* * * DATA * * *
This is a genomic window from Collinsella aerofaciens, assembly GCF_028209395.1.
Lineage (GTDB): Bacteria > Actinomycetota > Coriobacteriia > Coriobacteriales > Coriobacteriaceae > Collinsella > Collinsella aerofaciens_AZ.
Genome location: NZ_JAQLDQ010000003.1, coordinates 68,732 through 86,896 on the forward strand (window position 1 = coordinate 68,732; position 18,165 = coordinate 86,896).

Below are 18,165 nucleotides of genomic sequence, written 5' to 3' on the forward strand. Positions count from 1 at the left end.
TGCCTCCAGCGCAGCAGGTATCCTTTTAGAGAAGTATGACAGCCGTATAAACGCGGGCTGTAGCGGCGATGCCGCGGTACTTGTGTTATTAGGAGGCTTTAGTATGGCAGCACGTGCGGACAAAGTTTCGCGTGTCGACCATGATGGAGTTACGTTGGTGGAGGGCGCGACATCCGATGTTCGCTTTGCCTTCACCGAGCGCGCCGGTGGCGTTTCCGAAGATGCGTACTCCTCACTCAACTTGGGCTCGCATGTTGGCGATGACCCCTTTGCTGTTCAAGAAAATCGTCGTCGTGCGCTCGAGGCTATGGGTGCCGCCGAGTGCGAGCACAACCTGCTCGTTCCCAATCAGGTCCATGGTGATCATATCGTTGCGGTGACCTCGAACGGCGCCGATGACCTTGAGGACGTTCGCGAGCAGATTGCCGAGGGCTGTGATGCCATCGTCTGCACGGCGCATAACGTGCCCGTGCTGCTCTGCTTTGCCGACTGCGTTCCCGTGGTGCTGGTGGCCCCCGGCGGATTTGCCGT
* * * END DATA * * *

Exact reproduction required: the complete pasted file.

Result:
This is a genomic window from Collinsella aerofaciens, assembly GCF_028209395.1.
Lineage (GTDB): Bacteria > Actinomycetota > Coriobacteriia > Coriobacteriales > Coriobacteriaceae > Collinsella > Collinsella aerofaciens_AZ.
Genome location: NZ_JAQLDQ010000003.1, coordinates 68,732 through 86,896 on the forward strand (window position 1 = coordinate 68,732; position 18,165 = coordinate 86,896).

Below are 18,165 nucleotides of genomic sequence, written 5' to 3' on the forward strand. Positions count from 1 at the left end.
TGCCTCCAGCGCAGCAGGTATCCTTTTAGAGAAGTATGACAGCCGTATAAACGCGGGCTGTAGCGGCGATGCCGCGGTACTTGTGTTATTAGGAGGCTTTAGTATGGCAGCACGTGCGGACAAAGTTTCGCGTGTCGACCATGATGGAGTTACGTTGGTGGAGGGCGCGACATCCGATGTTCGCTTTGCCTTCACCGAGCGCGCCGGTGGCGTTTCCGAAGATGCGTACTCCTCACTCAACTTGGGCTCGCATGTTGGCGATGACCCCTTTGCTGTTCAAGAAAATCGTCGTCGTGCGCTCGAGGCTATGGGTGCCGCCGAGTGCGAGCACAACCTGCTCGTTCCCAATCAGGTCCATGGTGATCATATCGTTGCGGTGACCTCGAACGGCGCCGATGACCTTGAGGACGTTCGCGAGCAGATTGCCGAGGGCTGTGATGCCATCGTCTGCACGGCGCATAACGTGCCCGTGCTGCTCTGCTTTGCCGACTGCGTTCCCGTGGTGCTGGTGGCCCCCGGCGGATTTGCCGT